The Artist is a relentlessly charming movie. I spent the whole time watching it with a big, goofy grin on my face. The Francophone leads – Jean Dujardin and Bérénice Bejo – are winning personalities, even without voices.
Yes, The Artist is that weird “silent film” that’s been getting all the awards buzz. I hate to bring up Oscar chatter in a review, but it played a large part of how I experienced the movie. I’d prefer to manage expectations. I wouldn’t go into this film expecting anything heavy or world-changing. While writer/director Michel Hazanavicius does clever things with the silent film form that would not work in a sound film, this is neither a deep exploration of the human condition nor a plot that is so original no audience members will be tempted to compare it true classics like Singin’ in the Rain or Citizen Kane. Side characters played by wonderful actors like James Cromwell and John Goodman are caricatures at best.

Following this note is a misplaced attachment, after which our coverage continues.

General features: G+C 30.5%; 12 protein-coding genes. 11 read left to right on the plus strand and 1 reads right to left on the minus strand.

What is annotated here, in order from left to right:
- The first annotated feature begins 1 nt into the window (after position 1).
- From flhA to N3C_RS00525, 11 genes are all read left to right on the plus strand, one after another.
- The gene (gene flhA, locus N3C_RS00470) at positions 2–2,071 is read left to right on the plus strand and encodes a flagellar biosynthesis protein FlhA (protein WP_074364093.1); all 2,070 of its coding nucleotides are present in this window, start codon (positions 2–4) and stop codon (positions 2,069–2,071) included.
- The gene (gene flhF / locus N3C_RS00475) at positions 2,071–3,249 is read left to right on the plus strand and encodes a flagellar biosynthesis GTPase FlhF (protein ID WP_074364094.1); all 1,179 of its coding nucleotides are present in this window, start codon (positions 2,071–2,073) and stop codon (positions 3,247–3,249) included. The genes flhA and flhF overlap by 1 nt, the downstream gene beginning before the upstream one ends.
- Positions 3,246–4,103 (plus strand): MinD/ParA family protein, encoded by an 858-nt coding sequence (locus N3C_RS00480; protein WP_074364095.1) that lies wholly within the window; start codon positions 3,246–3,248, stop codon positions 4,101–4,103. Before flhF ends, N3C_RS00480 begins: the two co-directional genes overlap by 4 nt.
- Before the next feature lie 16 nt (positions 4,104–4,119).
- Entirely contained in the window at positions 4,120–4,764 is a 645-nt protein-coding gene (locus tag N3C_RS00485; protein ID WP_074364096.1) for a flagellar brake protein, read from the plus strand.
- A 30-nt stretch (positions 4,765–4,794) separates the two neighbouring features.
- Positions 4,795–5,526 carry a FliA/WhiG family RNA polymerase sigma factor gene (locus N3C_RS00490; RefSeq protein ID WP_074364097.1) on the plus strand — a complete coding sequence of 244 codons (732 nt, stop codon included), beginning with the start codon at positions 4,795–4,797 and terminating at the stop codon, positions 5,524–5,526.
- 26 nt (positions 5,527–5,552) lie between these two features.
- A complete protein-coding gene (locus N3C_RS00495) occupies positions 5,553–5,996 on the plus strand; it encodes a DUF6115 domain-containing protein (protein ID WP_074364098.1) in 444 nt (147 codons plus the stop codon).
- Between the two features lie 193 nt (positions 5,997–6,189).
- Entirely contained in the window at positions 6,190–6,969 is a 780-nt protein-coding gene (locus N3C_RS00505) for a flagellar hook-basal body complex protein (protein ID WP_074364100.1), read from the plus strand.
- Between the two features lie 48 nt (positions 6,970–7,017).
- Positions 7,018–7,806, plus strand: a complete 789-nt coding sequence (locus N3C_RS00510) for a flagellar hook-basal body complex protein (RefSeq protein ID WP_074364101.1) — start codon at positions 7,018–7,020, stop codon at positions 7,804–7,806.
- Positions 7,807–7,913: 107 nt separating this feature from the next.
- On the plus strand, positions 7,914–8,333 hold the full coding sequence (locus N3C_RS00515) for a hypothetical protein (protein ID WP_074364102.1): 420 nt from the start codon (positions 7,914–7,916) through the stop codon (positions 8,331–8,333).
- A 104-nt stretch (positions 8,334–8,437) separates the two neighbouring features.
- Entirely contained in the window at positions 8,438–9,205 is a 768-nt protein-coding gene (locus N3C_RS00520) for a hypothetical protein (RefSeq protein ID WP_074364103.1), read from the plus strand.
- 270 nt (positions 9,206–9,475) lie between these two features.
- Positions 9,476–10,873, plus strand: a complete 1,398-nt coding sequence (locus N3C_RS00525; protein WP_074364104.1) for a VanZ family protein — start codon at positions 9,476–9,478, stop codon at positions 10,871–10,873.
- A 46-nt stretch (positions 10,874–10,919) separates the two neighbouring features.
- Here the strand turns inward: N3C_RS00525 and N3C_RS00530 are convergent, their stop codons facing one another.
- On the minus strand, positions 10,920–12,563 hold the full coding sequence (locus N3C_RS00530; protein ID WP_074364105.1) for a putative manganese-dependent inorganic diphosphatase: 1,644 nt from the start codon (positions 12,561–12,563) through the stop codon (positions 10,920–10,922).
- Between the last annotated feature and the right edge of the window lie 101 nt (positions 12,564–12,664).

Still, what is fun and refreshing about this film is its intentional anachronism. There is, of course, sound under most of the film in the form of music and, I hope it is not a spoiler to say that it does not entirely avoid modern elements. (No scenes in color, though.)
Like the enchanting Hugo, I would recommend this film to anyone who loves movies and movie history. With the idea of film history in mind, plus a high-falutin’ title like The Artist and a concept of being a modern silent movie, you might expect it to be pretentious. That it is not. While clearly a labor of love from Hanavicius and his producer-collaborator Thomas Langmann (who put up his own cash to finish the film), it’s as airy and aim-to-please as a film can be.
Would it be a conservative reaction for the Academy to vote for a low-budget foreign-born Old Old Hollywood-style film in this age of grand 3D extravaganzas? Perhaps. Would it be a magnanimous gesture to choose an odd duck of a film because it is beautiful on the inside? Definitely. And that is my cynical reason why I think, The Artist, charming as it is, will not win Best Picture. Still, whether a bunch of Old Old Hollywood types see fit to bedizzen it with awards or not, go see The Artist at the first opportunity. And check your expectations at the door.